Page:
May Hashem help us clarify to ourselves whether our desires are l'shem shamayim, for the sake of doing Hashem's will, or are just to express our own individual inclinations, regardless of the Ratzon Hashem. And once He helps us gain that clarity, may He assist us and cause us to do His will for the sake of giving Him nachas ruach, not not for any personal motivation!

-Dixie Yid

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Anonymous said...

This is an extremely high level. I think before one can be expected to truly sacrifice himself for Hashem one has to truly KNOW Hashem. And before one knows Hashem, one has to truly know himself...

Just like R' Weinberger said in his shiur.

Anonymous said...


This is another great post. I need to look at this Ramchal, but what is your understanding of the meanining of the disparagement in this teaching?


Anonymous said...

Isn't the lo lishmah supposed to lead to lishmah? Or does it take some deep self-analysis to make it to the next level?

DixieYid (يهودي جنوبي) said...

Sorry for not responding earlier. I've had a crazy day of meetings. Yowsers.

Anon 8:00:

True. One must be able to know and be honest with his own inner motivations to be able to honestly make the determination about himself. There's a Mei Hashiloach (3rd one in Parshas Devarim) and another piece from Bilvavi 5 that I would like to write up on this general topic as well when I get the chance.

As to the idea you mentioned, which is that one must know himself before he can know Hashem, this is something I also wrote about here, based on Rav Weinberger's teachings introducing the derech of "Da Es Atzmecha." But it is difficult to square this idea with the other teachings in the Bilvavi seforim, which don't put as fine a point on the status of self-knowledge as a pre-requesite for Deveikus BaShem as Rav Weinberger does. This requires clarification. IY"H, we will ask this question to Rav Shwartz when he comes to the States next month.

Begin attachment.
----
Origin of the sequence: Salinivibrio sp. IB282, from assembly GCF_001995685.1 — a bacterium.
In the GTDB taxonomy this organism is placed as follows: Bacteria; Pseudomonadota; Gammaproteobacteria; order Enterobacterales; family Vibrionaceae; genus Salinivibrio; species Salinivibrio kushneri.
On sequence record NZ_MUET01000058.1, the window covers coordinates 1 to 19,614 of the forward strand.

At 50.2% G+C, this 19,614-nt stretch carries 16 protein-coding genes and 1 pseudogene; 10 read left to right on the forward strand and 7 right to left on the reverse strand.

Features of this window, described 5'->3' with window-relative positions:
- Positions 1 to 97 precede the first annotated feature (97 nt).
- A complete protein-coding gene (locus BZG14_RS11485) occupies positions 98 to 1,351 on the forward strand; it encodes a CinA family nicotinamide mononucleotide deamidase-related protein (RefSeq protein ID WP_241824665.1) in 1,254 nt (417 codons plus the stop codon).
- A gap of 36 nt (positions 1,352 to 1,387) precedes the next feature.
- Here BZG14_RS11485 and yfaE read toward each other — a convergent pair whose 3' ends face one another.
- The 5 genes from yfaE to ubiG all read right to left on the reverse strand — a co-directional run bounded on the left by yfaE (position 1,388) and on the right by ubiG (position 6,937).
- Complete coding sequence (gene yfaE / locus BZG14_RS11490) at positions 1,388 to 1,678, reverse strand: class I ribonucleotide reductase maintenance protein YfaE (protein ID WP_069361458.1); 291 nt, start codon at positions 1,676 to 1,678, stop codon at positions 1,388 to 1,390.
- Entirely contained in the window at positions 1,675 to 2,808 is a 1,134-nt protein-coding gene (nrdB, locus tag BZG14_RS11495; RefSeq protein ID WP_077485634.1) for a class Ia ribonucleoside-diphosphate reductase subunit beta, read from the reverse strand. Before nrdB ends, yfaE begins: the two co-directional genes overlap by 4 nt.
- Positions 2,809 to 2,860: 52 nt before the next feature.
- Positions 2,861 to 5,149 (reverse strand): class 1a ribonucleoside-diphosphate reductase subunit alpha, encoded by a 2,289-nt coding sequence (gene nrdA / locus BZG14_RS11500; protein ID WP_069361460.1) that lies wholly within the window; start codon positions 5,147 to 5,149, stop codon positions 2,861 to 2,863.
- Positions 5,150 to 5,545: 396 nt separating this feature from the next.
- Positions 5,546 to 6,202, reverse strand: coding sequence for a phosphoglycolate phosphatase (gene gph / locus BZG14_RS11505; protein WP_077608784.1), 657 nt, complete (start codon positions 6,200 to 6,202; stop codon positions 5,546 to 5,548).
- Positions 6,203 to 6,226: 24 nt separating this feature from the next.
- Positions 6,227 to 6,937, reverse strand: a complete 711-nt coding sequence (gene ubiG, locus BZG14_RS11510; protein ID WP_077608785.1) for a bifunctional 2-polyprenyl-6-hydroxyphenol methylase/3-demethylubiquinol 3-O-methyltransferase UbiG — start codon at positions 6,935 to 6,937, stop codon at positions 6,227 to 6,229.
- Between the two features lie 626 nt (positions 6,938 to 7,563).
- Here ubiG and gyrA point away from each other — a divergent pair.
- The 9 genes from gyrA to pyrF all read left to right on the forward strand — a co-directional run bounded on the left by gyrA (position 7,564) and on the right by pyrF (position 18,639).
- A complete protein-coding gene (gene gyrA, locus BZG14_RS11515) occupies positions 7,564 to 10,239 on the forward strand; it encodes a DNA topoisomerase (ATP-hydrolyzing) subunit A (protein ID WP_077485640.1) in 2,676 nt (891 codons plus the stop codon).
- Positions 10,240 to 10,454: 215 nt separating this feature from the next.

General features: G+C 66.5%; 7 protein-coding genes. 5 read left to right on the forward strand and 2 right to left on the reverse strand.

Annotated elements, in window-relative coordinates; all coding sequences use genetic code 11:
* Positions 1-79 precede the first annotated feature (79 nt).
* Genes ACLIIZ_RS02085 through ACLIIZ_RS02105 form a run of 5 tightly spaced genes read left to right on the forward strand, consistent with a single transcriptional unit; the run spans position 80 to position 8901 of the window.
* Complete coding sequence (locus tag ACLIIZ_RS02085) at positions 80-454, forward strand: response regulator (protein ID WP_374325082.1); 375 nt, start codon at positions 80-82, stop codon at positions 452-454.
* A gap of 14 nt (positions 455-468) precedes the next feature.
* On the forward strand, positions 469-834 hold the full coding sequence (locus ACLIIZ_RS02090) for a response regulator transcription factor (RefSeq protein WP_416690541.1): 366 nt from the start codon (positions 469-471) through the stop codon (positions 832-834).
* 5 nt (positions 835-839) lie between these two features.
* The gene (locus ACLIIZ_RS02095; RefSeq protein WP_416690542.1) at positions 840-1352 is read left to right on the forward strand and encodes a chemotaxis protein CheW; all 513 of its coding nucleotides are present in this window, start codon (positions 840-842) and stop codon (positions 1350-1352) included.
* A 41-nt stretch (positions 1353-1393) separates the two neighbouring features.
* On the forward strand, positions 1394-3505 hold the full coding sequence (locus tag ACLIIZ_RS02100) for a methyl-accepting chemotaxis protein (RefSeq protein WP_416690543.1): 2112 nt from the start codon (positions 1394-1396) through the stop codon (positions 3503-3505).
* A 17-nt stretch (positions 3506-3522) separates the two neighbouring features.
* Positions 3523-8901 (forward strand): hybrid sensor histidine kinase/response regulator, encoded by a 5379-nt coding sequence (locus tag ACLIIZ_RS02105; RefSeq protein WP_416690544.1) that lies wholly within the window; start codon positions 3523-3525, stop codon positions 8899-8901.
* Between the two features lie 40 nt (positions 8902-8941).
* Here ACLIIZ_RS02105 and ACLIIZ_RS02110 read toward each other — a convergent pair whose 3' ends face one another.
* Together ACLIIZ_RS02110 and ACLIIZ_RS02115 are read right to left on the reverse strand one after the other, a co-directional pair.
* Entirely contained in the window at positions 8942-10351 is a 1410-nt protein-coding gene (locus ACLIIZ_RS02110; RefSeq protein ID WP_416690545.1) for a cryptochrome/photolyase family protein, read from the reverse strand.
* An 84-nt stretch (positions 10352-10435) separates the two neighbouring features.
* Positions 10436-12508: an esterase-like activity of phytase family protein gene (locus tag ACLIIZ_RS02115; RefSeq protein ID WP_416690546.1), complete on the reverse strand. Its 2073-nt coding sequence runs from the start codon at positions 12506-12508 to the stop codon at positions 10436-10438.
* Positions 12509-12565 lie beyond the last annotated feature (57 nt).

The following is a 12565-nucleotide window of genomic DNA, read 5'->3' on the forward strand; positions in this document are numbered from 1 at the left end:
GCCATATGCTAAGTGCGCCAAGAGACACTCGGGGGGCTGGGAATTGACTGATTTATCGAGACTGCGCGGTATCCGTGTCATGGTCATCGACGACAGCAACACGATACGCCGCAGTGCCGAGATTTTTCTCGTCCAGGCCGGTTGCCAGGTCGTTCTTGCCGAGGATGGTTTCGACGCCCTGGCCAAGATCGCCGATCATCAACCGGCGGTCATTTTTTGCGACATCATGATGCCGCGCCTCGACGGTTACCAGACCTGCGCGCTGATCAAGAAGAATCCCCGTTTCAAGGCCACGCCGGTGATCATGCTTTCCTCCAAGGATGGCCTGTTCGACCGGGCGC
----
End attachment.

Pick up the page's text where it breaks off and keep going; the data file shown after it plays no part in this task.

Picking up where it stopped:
Anon 12:34:

I understand it basically as I wrote it. Intellectual or academic style lomdus and pilpul has limited value if it is done in the service of one's own desires for such things and not in the serve of the Ribbono Shel Olam.


I agree with you that the Shelo Lishmo can lead to the Lishmoh. But I understand this to mean that yes, it does require self-investigation to get to the next level. It's a big mistake to think that this happens automatically. Unfortunately, too many of us just keep learning without ever taking it to the next level because we just think it is supposed to come naturally. Realizing that this is not the case is one of the biggest toeles'n in the Bilvavi seforim.

-Dixie Yid

Anonymous said...

DY: I too have many such days. I appreciate your responses, they collectively illuminated that which was already within.

You wrote: "It's a big mistake to think that this happens automatically..."
This was what I was looking for.